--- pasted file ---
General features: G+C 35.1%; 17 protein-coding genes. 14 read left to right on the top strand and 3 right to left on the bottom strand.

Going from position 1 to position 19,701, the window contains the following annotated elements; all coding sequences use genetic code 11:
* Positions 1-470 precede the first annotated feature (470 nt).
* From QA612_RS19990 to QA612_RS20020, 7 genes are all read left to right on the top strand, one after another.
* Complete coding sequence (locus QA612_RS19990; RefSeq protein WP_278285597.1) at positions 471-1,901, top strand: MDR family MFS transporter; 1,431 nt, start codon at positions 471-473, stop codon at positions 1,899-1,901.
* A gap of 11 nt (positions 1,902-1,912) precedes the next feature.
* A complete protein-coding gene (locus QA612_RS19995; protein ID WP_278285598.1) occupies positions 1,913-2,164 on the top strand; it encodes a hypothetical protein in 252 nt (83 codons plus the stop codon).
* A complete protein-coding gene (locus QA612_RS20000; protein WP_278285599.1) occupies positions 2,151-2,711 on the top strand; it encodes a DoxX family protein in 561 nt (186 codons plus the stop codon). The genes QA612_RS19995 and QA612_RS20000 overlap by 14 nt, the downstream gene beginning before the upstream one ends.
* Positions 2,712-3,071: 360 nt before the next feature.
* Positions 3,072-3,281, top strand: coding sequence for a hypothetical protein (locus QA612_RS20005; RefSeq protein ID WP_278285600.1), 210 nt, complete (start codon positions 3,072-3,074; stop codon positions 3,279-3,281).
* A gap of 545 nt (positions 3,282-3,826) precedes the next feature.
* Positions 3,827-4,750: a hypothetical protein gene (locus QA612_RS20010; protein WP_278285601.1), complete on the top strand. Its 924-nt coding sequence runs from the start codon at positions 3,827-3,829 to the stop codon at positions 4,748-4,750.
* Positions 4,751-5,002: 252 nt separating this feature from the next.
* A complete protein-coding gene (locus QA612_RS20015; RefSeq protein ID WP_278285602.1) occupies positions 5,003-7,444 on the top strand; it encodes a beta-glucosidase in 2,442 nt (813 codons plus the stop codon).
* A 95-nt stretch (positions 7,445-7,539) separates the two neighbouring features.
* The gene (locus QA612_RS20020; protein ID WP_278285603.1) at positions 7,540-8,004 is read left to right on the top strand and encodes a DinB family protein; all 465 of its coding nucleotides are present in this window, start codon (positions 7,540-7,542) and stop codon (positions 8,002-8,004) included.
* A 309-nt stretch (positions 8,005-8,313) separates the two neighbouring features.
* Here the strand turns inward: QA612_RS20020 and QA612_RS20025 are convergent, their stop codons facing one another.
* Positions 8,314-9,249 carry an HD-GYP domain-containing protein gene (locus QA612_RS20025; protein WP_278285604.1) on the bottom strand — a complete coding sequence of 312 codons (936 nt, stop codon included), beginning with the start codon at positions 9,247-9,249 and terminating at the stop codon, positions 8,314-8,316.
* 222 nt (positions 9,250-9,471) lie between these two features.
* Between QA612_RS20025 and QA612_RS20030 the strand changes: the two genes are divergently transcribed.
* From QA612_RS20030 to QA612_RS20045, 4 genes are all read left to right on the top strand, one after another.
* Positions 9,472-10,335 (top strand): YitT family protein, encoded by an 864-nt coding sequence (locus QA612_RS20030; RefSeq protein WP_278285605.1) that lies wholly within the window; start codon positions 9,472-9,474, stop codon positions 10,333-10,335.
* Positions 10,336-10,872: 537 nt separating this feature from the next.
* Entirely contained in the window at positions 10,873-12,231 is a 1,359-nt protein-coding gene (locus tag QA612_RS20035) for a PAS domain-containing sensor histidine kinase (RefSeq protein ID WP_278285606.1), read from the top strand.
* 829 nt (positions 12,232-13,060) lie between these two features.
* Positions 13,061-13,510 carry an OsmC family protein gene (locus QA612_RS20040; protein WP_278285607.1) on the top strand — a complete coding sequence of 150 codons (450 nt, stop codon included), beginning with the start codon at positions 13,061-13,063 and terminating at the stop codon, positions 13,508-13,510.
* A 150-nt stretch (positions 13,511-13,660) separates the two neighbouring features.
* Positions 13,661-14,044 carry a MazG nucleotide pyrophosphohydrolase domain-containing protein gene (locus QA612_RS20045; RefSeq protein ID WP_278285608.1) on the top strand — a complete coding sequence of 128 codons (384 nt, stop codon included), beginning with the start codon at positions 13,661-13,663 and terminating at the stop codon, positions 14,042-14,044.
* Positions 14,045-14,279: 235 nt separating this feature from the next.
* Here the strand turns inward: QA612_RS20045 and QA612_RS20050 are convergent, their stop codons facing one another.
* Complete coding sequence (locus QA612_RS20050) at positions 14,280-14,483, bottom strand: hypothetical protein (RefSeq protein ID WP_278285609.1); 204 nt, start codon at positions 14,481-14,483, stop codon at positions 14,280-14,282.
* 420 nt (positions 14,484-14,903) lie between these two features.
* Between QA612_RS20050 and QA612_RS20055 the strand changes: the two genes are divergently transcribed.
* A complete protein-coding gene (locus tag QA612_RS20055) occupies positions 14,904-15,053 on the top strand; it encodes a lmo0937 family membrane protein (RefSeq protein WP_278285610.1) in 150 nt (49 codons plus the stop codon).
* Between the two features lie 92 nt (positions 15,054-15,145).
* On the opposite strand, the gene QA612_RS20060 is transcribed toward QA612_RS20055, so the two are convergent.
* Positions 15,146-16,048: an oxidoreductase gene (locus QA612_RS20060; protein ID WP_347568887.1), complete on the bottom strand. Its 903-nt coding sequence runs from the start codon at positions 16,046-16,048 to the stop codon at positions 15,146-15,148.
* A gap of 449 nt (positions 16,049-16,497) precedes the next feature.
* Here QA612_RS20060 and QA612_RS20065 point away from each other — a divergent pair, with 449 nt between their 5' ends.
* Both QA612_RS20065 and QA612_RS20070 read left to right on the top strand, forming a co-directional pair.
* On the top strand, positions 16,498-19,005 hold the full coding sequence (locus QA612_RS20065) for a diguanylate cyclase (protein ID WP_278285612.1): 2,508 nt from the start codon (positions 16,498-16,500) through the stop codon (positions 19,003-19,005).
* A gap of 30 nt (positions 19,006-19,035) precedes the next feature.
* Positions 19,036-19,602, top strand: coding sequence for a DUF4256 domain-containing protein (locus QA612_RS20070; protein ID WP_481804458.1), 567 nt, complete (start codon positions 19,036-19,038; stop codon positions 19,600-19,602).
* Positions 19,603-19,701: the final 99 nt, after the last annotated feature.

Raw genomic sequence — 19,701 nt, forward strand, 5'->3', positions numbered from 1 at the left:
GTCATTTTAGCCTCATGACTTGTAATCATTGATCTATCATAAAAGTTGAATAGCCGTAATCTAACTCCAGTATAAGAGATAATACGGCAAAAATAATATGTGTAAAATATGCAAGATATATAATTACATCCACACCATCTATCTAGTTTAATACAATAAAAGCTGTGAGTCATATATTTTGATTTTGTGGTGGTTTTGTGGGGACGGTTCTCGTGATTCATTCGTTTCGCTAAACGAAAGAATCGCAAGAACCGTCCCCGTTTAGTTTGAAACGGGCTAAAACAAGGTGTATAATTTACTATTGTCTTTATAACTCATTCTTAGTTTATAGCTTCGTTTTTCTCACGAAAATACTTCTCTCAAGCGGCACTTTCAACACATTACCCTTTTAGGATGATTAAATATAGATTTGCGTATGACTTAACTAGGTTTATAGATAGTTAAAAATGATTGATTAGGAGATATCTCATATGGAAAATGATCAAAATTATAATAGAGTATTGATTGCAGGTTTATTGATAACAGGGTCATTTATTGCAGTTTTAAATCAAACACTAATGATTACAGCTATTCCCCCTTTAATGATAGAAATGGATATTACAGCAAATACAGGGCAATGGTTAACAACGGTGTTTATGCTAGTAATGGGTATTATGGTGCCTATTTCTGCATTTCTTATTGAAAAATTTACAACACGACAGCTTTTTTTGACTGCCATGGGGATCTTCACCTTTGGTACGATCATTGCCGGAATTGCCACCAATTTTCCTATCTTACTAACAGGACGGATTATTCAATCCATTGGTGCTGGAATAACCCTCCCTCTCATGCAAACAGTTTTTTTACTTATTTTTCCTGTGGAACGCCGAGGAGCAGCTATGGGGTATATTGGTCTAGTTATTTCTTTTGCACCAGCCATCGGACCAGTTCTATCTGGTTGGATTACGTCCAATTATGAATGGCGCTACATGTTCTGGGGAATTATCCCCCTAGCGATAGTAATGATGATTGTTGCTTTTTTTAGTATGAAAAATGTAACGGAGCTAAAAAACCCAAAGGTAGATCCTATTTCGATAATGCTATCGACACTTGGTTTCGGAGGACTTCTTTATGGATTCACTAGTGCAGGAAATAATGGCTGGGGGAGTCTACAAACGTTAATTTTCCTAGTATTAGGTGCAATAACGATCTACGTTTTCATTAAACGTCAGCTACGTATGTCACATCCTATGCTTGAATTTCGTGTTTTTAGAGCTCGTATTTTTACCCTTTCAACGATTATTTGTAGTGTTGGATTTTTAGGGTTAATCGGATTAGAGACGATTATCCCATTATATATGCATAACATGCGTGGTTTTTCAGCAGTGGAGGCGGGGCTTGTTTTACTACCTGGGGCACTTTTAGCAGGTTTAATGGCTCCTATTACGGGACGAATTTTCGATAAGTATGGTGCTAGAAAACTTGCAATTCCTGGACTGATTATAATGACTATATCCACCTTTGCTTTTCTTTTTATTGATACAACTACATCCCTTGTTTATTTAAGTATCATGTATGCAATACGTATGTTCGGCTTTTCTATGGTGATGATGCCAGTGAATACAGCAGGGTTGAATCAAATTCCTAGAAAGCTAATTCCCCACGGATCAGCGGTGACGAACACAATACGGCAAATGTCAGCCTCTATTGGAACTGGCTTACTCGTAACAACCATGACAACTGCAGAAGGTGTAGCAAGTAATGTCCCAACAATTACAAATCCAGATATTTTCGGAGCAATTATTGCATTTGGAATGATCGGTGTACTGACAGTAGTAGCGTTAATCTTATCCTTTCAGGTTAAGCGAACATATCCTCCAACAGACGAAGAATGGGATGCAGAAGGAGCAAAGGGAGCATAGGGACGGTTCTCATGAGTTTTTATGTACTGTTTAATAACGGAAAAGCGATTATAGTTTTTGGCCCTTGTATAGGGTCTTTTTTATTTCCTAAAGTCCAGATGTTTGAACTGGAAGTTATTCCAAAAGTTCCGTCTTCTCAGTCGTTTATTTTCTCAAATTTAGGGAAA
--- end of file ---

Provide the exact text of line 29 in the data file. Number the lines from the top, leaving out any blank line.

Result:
* Positions 13,661-14,044 carry a MazG nucleotide pyrophosphohydrolase domain-containing protein gene (locus QA612_RS20045; RefSeq protein ID WP_278285608.1) on the top strand — a complete coding sequence of 128 codons (384 nt, stop codon included), beginning with the start codon at positions 13,661-13,663 and terminating at the stop codon, positions 14,042-14,044.